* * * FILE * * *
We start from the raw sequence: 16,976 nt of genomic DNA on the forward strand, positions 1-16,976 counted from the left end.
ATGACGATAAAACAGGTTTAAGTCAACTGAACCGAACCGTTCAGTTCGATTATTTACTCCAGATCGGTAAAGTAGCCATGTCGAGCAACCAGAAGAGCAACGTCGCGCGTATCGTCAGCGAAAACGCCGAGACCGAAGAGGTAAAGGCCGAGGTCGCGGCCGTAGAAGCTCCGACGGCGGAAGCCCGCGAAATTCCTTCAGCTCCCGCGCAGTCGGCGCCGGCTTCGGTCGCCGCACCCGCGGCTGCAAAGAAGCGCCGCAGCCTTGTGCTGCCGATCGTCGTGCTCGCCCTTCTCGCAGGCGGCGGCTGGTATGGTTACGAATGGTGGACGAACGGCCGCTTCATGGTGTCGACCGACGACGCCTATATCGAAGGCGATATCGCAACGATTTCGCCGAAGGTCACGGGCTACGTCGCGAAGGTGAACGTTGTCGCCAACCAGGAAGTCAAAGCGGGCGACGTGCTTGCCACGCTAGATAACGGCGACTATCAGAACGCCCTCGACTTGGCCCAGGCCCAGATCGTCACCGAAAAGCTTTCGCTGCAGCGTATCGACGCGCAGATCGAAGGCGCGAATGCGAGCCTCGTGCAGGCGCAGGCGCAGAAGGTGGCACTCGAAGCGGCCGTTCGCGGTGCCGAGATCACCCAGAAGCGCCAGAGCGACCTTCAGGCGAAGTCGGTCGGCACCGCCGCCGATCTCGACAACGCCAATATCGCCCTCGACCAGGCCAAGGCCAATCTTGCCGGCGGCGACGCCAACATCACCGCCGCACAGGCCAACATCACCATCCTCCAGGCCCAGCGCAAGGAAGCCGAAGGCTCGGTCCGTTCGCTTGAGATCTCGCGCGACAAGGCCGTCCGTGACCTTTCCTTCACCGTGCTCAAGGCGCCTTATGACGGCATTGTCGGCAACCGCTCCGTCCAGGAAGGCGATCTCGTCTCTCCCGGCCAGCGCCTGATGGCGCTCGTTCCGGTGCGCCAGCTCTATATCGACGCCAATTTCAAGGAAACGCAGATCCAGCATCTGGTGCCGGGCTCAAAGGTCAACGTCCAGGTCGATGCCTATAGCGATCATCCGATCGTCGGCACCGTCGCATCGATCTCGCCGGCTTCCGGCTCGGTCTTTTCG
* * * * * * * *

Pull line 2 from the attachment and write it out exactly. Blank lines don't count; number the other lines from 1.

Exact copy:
ATGACGATAAAACAGGTTTAAGTCAACTGAACCGAACCGTTCAGTTCGATTATTTACTCCAGATCGGTAAAGTAGCCATGTCGAGCAACCAGAAGAGCAACGTCGCGCGTATCGTCAGCGAAAACGCCGAGACCGAAGAGGTAAAGGCCGAGGTCGCGGCCGTAGAAGCTCCGACGGCGGAAGCCCGCGAAATTCCTTCAGCTCCCGCGCAGTCGGCGCCGGCTTCGGTCGCCGCACCCGCGGCTGCAAAGAAGCGCCGCAGCCTTGTGCTGCCGATCGTCGTGCTCGCCCTTCTCGCAGGCGGCGGCTGGTATGGTTACGAATGGTGGACGAACGGCCGCTTCATGGTGTCGACCGACGACGCCTATATCGAAGGCGATATCGCAACGATTTCGCCGAAGGTCACGGGCTACGTCGCGAAGGTGAACGTTGTCGCCAACCAGGAAGTCAAAGCGGGCGACGTGCTTGCCACGCTAGATAACGGCGACTATCAGAACGCCCTCGACTTGGCCCAGGCCCAGATCGTCACCGAAAAGCTTTCGCTGCAGCGTATCGACGCGCAGATCGAAGGCGCGAATGCGAGCCTCGTGCAGGCGCAGGCGCAGAAGGTGGCACTCGAAGCGGCCGTTCGCGGTGCCGAGATCACCCAGAAGCGCCAGAGCGACCTTCAGGCGAAGTCGGTCGGCACCGCCGCCGATCTCGACAACGCCAATATCGCCCTCGACCAGGCCAAGGCCAATCTTGCCGGCGGCGACGCCAACATCACCGCCGCACAGGCCAACATCACCATCCTCCAGGCCCAGCGCAAGGAAGCCGAAGGCTCGGTCCGTTCGCTTGAGATCTCGCGCGACAAGGCCGTCCGTGACCTTTCCTTCACCGTGCTCAAGGCGCCTTATGACGGCATTGTCGGCAACCGCTCCGTCCAGGAAGGCGATCTCGTCTCTCCCGGCCAGCGCCTGATGGCGCTCGTTCCGGTGCGCCAGCTCTATATCGACGCCAATTTCAAGGAAACGCAGATCCAGCATCTGGTGCCGGGCTCAAAGGTCAACGTCCAGGTCGATGCCTATAGCGATCATCCGATCGTCGGCACCGTCGCATCGATCTCGCCGGCTTCCGGCTCGGTCTTTTCG